Drug Prices Regulation Project Questioned

Although the bill that regulates the drug prices in Costa Rica, is based on good 'intentions', imposing maximum prices and profits for the pharmaceutical industry is not right.

Thursday, November 29, 2012

So said Deputy Economy Minister Marvin Rodriguez, regarding bill 17. 738, on drug price regulation, which imposes limits on drug prices.

According to the deputy minister distortions in the prices of medicines should be addressed but not through a permanent fixing of prices.

"Doubts and questions about the project also arose elsewhere and not only in the Ministry of Economy, Industry and Commerce (MEIC).

The Antitrust Commission (COPROCOM), the College of Pharmacists of Costa Rica and the Central American Federation of Pharmaceutical Laboratories (FEDEFARMA) also presented their concerns about the project which has already been ruled on in the affirmative.



More on this topic

Liberalization of Import of Medicines

August 2014

Costa Rica has presented a bill that seeks to eliminate exclusivity in the importation and distribution of medicines.

The deputy leader of the Libertarian Movement has introduced a bill that aims to allow "... any person, natural or juridical to take advantage of medical registrations with the Ministry of Health and import medicines from anywhere in the world."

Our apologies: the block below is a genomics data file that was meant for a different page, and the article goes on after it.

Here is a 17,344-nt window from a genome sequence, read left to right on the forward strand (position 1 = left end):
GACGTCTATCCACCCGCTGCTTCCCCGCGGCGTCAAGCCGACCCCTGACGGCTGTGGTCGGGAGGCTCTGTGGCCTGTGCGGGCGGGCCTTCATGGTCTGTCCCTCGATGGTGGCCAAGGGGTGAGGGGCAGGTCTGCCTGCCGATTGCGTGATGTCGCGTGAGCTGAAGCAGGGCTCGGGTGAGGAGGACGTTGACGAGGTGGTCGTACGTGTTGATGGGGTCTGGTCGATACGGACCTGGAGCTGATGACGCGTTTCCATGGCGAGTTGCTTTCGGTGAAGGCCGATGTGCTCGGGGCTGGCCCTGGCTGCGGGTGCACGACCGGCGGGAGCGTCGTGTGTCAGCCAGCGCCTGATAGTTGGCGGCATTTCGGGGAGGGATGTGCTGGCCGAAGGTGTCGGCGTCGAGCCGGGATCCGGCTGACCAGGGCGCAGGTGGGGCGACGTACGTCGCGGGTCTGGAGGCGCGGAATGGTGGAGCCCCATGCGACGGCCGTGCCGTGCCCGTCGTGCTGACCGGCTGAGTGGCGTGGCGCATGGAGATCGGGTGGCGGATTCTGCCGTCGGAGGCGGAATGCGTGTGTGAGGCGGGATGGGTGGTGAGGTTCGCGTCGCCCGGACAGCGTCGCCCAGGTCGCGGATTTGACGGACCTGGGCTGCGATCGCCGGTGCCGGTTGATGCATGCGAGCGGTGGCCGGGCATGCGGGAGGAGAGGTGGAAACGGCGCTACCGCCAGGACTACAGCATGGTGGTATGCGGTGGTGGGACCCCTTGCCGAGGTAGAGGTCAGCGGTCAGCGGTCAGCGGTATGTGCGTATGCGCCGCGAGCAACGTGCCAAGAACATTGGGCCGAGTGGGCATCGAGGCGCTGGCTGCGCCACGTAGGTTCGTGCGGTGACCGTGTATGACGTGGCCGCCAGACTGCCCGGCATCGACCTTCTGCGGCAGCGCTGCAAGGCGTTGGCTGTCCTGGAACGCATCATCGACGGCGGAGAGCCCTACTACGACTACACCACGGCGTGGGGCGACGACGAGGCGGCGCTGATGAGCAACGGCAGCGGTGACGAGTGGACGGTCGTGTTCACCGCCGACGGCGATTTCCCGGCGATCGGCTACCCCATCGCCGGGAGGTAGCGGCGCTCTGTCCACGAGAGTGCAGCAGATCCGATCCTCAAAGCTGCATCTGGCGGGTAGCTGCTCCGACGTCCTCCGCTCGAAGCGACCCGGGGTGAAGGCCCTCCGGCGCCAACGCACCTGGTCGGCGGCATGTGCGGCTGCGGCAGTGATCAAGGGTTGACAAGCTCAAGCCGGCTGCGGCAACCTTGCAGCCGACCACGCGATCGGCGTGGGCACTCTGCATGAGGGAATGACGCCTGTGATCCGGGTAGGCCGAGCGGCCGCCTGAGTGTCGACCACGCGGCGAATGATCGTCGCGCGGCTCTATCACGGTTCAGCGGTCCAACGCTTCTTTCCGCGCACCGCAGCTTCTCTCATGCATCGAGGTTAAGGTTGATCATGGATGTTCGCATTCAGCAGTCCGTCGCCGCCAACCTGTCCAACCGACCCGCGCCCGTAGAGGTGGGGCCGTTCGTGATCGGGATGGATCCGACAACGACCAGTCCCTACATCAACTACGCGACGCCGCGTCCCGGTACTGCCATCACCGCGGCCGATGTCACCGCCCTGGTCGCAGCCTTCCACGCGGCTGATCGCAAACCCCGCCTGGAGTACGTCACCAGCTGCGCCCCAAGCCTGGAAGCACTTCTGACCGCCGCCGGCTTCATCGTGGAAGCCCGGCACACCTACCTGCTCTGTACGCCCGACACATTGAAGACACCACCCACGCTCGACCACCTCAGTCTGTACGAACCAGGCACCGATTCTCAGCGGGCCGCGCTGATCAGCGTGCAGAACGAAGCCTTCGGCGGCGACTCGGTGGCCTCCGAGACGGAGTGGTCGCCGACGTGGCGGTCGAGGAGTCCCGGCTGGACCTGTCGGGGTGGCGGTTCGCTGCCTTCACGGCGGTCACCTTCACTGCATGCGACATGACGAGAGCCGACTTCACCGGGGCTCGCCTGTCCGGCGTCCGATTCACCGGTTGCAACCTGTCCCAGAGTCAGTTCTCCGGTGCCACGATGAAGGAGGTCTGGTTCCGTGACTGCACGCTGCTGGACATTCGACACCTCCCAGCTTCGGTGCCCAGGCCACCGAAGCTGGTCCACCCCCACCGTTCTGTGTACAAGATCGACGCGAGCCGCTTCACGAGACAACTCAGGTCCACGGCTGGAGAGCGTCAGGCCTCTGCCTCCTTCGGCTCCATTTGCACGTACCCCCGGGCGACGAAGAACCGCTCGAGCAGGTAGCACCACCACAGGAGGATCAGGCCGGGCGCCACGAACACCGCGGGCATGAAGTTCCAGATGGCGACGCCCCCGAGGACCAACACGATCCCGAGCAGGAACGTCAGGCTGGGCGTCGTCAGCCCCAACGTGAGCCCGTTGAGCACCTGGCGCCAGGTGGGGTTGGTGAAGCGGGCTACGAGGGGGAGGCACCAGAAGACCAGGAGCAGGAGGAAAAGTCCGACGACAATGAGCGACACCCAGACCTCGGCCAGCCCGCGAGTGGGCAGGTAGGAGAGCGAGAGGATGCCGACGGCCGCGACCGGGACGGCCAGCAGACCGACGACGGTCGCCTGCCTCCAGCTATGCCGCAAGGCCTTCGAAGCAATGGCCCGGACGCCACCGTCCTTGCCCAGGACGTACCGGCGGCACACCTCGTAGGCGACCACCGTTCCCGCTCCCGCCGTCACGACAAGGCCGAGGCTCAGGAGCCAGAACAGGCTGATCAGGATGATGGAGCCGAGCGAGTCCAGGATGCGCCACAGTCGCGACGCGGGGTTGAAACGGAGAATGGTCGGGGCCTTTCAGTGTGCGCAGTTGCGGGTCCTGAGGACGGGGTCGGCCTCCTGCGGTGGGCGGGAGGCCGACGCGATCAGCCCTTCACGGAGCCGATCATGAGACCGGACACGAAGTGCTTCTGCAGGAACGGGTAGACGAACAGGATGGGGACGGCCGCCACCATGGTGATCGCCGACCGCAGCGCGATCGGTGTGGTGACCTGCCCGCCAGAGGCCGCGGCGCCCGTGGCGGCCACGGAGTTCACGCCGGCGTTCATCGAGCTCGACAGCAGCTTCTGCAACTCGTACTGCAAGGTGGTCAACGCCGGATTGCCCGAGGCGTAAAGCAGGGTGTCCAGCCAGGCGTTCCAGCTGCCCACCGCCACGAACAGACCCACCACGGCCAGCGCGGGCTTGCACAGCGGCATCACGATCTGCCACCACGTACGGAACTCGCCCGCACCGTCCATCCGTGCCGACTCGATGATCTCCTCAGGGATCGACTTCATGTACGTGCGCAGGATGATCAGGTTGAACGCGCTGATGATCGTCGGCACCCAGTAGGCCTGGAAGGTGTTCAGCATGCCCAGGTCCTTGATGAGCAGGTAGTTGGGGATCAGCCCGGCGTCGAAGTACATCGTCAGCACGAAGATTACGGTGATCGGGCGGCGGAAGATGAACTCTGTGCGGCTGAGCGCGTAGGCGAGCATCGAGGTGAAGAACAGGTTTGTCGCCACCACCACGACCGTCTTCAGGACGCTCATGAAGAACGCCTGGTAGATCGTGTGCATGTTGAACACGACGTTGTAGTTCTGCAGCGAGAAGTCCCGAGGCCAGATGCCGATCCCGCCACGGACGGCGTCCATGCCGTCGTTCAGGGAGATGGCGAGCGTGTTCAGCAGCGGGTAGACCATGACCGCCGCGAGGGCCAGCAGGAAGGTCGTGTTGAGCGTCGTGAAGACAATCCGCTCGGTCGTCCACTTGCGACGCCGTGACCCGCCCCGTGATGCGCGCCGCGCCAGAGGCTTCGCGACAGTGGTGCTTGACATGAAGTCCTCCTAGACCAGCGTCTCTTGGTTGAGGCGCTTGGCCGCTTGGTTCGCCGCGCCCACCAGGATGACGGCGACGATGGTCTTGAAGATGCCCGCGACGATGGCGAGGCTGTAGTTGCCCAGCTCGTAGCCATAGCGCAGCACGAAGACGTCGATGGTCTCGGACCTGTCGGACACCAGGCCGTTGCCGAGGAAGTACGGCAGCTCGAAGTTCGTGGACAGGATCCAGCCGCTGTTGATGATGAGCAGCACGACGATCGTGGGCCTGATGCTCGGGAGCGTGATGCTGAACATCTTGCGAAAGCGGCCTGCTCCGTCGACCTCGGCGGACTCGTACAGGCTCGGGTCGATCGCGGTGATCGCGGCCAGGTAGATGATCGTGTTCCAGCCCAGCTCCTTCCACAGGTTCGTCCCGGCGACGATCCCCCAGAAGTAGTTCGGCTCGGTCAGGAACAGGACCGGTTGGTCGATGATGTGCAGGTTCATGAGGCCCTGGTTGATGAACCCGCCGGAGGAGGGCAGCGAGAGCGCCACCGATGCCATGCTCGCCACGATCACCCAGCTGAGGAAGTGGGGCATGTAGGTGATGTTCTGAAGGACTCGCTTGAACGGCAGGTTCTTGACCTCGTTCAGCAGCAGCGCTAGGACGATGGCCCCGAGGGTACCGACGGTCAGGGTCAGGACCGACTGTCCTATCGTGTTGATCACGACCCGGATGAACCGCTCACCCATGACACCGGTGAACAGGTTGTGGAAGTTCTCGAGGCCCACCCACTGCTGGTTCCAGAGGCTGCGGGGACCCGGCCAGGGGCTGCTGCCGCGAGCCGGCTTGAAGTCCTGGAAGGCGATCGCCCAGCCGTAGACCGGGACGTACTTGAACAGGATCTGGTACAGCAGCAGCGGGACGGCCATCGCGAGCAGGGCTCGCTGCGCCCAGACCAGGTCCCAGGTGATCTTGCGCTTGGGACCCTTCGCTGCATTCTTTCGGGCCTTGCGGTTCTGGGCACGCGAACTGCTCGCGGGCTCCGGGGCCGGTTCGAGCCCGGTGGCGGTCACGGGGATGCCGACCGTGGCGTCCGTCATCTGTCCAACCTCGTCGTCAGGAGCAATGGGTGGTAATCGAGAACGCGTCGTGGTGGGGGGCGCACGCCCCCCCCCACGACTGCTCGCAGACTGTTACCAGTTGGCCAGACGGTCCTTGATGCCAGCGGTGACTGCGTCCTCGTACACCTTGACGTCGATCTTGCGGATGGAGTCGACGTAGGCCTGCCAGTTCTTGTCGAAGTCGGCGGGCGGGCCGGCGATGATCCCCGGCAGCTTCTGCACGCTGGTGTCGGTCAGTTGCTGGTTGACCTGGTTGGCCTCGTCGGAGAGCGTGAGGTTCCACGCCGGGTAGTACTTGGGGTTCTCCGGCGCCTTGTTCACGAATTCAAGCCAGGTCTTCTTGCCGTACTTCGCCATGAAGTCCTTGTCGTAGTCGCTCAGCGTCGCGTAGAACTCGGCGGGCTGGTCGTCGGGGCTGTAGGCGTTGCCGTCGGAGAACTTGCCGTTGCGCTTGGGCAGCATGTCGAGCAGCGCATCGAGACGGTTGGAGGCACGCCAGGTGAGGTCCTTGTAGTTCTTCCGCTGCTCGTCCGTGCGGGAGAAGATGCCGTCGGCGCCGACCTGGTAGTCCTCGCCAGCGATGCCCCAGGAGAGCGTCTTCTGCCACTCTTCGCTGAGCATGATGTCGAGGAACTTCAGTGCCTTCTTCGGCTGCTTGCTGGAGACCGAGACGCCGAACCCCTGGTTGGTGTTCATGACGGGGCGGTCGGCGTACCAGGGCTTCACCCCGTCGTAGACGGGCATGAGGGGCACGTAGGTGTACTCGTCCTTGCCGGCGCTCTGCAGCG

Costa Rica: Proposal to Regulate Drug Market

February 2013

A bill proposes creating a Regulatory Office to control the prices of the most widely used medicines.

The legislator behind the bill argues that there is a de facto monopoly in the drug market, which must be removed for prices to go down, which in his opinion are kept artificially high.

High Price of Medicines in Costa Rica

December 2012

A study by the Universidad de Costa Rica notes that one company controls the distribution of 80% of drugs sold, with price differences of up to 1,000%.

An article in Nacion.com reports that there is "little or no competition in the private sector of medicine, product of an industry that is "highly concentrated", causing Costa Rica to have higher drug prices compared to other Central American countries."

Guatemala rejects pharmaceutical industry's plea for price increases

May 2008

The Guatemalan government refused to give in to demands from the pharmaceutical industry for a new contract between the two sides that would include higher prices. Both parties opted instead to continue the present agreement until next year.

In February agreement was reached on a 6 percent price increase through August, but the industry wants to raise it to 15 percent.

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